I read Sense and Sensibility in high school when I had just discovered Jane Austin and couldn’t get enough of her writing. That was many decades ago. Since then, I have watched the 1995 movie version several times. I think that I have a good excuse for not noticing then the differences between book and movie. Now I am listening to an unabridged version and had a bit of a shock when certain characters were introduced.
There’s no Lady Middleton in the movie! Sir John Middleton has no young children. And Lucy Steele’s older sister apparently was swept out to sea before she could leave Plymouth. If not for the skillful way Emma Thompson handled the rewrite for the script and enhanced Margaret’s role, I might be absolutely enraged to the point of clutching my pearls.
This explains why the BBC chose to do a miniseries with Pride and Prejudice so that all the characters could be kept intact. Not counting the ephemeral Mrs. Long who is often talked about and never seen. I so want to write a story about her nieces. Even though Mrs. Bennet calls her a selfish, hypocritical woman of whom she had no opinion.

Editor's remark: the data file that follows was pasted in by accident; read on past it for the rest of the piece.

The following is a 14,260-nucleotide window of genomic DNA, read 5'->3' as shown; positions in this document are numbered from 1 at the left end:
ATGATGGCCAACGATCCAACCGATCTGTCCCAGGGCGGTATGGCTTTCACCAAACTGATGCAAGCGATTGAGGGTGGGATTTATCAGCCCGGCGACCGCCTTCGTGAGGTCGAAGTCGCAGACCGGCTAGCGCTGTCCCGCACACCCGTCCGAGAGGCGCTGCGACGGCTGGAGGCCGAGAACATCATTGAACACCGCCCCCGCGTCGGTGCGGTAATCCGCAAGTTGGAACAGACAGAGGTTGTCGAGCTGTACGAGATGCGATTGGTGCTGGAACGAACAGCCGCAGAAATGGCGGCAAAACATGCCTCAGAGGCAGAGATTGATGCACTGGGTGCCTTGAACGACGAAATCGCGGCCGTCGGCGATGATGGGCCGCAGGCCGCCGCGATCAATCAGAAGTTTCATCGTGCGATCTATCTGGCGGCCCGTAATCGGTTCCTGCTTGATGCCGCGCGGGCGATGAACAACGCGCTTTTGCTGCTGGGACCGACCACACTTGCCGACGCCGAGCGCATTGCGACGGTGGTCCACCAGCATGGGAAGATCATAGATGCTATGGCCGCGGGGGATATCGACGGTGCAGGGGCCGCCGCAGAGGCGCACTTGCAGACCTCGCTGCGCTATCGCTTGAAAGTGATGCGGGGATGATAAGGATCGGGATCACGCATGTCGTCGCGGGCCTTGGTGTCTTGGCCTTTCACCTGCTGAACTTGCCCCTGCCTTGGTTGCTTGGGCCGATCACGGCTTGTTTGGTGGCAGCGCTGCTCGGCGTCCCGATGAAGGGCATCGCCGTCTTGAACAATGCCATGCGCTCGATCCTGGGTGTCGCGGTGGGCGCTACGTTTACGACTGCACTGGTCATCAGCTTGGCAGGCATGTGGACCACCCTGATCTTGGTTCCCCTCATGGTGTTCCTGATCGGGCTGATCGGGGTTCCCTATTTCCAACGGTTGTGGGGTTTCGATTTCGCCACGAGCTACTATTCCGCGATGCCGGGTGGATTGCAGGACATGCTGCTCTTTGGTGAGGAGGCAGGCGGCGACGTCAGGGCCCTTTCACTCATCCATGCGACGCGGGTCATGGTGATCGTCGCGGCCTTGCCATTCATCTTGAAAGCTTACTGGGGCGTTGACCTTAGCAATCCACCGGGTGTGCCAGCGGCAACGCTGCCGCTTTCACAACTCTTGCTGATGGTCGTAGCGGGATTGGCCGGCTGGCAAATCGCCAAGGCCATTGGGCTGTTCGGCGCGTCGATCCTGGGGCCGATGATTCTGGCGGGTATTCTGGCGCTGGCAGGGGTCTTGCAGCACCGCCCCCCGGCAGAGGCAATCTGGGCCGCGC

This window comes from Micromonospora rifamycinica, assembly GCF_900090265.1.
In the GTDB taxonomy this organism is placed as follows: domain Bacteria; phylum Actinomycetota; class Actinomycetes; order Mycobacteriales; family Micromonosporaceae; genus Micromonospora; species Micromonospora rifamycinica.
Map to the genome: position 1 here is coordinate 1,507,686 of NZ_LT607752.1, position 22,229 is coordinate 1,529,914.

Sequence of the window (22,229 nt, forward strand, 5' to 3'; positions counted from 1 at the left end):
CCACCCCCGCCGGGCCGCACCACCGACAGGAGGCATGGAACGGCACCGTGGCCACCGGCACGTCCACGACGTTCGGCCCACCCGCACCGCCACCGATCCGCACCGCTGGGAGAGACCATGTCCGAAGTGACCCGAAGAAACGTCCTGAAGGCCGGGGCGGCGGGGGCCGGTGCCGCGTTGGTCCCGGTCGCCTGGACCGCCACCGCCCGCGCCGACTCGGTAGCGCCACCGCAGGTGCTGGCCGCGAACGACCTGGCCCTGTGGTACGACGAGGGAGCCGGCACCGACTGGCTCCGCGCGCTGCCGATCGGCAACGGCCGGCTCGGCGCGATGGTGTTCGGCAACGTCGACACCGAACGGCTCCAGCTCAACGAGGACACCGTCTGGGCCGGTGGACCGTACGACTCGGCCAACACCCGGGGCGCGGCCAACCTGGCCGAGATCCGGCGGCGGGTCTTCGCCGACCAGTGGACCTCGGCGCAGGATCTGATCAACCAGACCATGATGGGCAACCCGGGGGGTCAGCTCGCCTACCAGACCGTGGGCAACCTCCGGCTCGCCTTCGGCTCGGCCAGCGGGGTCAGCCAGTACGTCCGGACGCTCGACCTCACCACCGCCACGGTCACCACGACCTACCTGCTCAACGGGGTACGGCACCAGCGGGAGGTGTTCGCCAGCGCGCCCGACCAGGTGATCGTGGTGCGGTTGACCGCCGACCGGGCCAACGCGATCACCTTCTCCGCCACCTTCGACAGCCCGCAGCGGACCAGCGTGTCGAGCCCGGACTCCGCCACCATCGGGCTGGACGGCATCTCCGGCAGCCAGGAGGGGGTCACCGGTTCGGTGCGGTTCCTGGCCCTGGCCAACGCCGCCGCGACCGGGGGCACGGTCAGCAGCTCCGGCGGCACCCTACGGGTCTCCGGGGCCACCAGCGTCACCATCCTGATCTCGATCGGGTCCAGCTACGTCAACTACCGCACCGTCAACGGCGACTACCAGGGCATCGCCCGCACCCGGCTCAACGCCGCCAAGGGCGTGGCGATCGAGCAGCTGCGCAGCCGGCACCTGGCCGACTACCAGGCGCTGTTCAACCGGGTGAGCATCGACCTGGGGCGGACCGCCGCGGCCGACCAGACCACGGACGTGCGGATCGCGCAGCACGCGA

With that in mind, I try to bring up in my brain other movies based on books where they left out secondary characters. Because I know it had to have happened. Of course, the original Jurassic Park book killed off Jeff Goldblum’s character, Ian Malcolm, but the movie let him survive. I, for one, was very much in favor of this, especially given the sequels he enlivened. Writer Michael Crichton kept that change in his sequel books.
Movies, it says here, are in such a different medium than books that there have to be changes. Sometimes, the movie is better than the book, for instance, The Bookshop. I agree that there are important ways that books are different from movies. Plus, directors and screenwriters are fond of changing the characters in the original stories. The best example is Mary Shelley’s Frankenstein. The monster would not be recognized by his creator in the first movie version. (I think I would like the book Forrest Gump more than I ever did the movie.) And don’t even get me started on Sherlock Holmes.
Are there characters in your writing that you expect to be let out of the movie version? Hmm. I think there are a lot who will be axed in my second Regency Romance, Regency Banquet: Entree, Pure Captivation. My heroine princess comes with almost a court full of secondary characters. In the third book, almost but not quite ready for publication, there are subplots that might not make it into a movie. But as we have more time to explore characters in a book, I think they are fine where they are.
Writing a screenplay based on a movie is almost as hard as writing original work. If the author insists on being involved, it could be impossible. Remember, when someone asks about the movie rights to your book, there’s a chance the film will still not ever be made. Hollywood is crazy. Just keep writing and keep your characters important.
PS: Happy Valentine’s Day!
Thanks for reading, I’ll be back on Sunday.